As the Angel Stadium deal died and the mayor of Anaheim resigned amid an FBI investigation into public corruption, the city of Anaheim has worked to isolate itself from the allegations leveled against the now-former mayor.
On Monday, an Orange County grand jury nonetheless blasted the Anaheim City Council — and not just now-disgraced former Mayor Harry Sidhu — for rushing to approve a stadium deal without proper transparency.
“The City Council majority’s inappropriate handling of the stadium property transactions betrayed its constituents,” the grand jury said in its report.
Mike Lyster, the city spokesman, declined to respond to that sentence. In a statement, Lyster said: “We appreciate the grand jury’s review. With recent events and new information brought to light, those issues now are being thoroughly discussed as part of a new, extensive public process for our city.”
Jose Moreno, the most prominent member of the council minority, said the grand jury report reinforced the point that Sidhu had just one of seven votes on the council.
The council majority, Moreno said, rushed to approve actions in support of corporate interests in Anaheim, including but not limited to the stadium deal.
“That’s just the pinnacle of their hubris,” Moreno said.
“At the end of the day, the city council – in all of these issues that the special interests that were working in unison with one another – needed four votes. They kept getting not just four but five votes, on key issues that we now know are a function of the interest of this self-proclaimed cabal. That is what I hope people keep their eye on.”
In an affidavit that was publicly disclosed May 16, FBI Special Agent Brian Adkins alleged that Sidhu had shared confidential negotiating information with the Angels — at a time when the city was negotiating against the team — in the hope the team would provide a million-dollar contribution to his reelection campaign. Sidhu’s attorney has denied those claims.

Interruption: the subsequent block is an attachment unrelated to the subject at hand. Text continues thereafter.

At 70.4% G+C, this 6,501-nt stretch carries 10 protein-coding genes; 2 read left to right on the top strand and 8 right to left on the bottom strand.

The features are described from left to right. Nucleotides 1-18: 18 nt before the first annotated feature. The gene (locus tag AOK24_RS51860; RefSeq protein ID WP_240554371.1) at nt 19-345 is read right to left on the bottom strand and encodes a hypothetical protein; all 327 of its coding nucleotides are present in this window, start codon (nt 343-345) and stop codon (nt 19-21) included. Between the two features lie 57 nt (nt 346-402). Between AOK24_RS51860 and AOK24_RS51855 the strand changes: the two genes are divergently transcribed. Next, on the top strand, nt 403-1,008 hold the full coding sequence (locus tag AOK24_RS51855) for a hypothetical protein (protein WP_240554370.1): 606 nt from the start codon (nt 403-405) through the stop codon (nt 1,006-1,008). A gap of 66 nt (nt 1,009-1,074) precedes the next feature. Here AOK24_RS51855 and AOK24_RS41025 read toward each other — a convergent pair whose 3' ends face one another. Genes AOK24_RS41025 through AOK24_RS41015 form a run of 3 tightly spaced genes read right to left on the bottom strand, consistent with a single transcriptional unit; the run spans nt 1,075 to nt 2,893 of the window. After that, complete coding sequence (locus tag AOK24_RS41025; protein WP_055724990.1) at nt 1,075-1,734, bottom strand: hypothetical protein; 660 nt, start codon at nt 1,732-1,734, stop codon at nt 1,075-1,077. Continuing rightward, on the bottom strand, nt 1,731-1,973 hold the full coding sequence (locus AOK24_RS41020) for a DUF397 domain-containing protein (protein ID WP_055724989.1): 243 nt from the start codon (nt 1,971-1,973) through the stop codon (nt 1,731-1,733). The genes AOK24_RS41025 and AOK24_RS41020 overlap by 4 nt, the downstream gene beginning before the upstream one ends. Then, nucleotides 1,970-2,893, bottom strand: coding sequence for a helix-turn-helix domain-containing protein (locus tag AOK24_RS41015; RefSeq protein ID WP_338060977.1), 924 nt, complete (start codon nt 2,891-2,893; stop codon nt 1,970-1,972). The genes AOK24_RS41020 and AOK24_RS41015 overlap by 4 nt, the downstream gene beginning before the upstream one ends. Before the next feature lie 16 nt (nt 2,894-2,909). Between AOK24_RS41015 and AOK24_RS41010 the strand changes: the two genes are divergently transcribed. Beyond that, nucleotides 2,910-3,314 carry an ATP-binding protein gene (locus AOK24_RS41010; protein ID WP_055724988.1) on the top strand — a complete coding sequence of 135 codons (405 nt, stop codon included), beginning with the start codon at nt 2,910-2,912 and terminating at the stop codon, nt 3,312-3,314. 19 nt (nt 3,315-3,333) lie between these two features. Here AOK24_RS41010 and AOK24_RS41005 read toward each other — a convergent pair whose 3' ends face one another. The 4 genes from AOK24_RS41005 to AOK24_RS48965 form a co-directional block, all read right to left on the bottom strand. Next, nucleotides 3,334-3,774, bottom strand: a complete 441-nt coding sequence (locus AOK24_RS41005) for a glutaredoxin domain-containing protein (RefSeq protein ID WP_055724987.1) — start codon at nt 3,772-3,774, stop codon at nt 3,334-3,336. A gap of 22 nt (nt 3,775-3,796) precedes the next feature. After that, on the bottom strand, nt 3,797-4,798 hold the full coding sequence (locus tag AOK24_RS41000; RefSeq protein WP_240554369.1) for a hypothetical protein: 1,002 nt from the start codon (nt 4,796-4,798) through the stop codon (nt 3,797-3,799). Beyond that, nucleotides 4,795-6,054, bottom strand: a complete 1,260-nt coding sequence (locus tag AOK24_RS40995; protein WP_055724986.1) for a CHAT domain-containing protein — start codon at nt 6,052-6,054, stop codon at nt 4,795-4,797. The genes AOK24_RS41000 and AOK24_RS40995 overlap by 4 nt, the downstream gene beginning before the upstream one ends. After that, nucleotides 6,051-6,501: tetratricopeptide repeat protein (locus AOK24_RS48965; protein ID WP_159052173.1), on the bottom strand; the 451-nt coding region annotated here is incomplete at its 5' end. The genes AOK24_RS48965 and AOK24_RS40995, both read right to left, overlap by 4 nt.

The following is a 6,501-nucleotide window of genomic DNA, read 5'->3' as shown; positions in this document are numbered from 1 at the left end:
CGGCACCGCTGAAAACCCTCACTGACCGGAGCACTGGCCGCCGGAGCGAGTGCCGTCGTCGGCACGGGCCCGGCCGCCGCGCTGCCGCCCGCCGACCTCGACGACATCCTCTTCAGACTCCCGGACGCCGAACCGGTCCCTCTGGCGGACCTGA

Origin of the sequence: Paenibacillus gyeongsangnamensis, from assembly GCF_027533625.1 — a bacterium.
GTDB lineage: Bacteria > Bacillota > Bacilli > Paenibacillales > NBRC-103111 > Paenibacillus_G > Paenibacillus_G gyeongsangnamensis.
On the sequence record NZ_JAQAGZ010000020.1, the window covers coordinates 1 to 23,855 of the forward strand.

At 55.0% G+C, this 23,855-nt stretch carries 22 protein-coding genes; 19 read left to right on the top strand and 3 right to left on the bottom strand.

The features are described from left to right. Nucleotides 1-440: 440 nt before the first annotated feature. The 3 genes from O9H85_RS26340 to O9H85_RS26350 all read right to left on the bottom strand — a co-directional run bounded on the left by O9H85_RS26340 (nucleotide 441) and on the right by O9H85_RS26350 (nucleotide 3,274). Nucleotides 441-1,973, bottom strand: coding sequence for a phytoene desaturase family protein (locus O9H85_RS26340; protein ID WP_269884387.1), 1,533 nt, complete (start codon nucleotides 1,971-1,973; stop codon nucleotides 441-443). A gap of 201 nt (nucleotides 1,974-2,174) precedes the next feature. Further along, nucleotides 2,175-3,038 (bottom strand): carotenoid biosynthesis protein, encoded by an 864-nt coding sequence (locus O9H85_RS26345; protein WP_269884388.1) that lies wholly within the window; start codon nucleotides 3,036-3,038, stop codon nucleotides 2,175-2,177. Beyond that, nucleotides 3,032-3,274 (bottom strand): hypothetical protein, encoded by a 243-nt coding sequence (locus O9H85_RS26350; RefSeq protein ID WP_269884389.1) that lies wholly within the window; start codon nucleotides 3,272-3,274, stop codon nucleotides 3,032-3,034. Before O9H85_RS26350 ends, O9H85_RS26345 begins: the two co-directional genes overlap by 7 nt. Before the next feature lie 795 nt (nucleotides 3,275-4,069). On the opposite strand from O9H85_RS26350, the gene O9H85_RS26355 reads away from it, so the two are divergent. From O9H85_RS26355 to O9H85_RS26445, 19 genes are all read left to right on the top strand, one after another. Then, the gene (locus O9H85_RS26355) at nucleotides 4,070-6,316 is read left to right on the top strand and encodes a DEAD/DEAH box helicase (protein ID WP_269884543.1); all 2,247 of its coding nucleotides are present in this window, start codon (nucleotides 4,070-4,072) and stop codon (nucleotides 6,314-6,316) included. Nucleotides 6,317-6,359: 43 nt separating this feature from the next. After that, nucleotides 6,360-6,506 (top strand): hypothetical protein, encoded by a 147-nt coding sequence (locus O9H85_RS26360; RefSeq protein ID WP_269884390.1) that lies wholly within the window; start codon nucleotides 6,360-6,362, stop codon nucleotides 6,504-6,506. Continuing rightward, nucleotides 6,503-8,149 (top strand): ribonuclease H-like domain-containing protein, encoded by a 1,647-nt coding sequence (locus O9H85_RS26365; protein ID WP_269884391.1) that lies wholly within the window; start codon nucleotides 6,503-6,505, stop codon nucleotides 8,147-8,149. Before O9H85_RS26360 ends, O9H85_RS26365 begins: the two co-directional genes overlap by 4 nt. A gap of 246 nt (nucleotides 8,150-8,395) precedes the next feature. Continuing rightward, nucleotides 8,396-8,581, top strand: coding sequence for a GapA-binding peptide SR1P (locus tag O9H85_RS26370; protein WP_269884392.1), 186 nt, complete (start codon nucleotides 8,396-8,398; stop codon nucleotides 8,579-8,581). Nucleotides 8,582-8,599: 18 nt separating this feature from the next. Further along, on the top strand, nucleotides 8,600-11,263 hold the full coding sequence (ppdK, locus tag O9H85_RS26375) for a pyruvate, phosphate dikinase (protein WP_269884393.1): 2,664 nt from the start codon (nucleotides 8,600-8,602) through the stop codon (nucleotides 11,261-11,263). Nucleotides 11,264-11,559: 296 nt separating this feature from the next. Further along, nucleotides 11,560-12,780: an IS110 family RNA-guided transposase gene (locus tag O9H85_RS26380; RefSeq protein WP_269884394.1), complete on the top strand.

Adkins also alleged that Sidhu had “attempted to obstruct” the grand jury inquiry into the stadium deal.
Even as city officials denounced Sidhu’s alleged behavior, claimed no knowledge of it, and killed the suddenly politically toxic deal, they stood behind the sale and the process behind it.
On the day the affidavit against Sidhu was disclosed, City Manager Jim Vanderpool said in a statement: “Throughout this process, Anaheim staff and the City Council have worked in good faith on a proposal that offered benefits for our community.”
Trevor O’Neil, now the mayor pro tem, said the council had approved the deal in the best interest of the city.
“That was the case for myself and a majority of my council colleagues on the stadium plan, which we evaluated and supported on its merits,” O’Neil wrote in an op-ed in the Orange County Register.
After the grand jury released its report, O’Neil sounded a similar note.
“We welcome this report but don’t agree with everything in it,” he said in a statement.
“We evaluated the stadium proposal on its merits and in the best interest of those we serve. What we’ve learned put us in a different place, where the best thing we could do is cancel the deal, which we did swiftly.”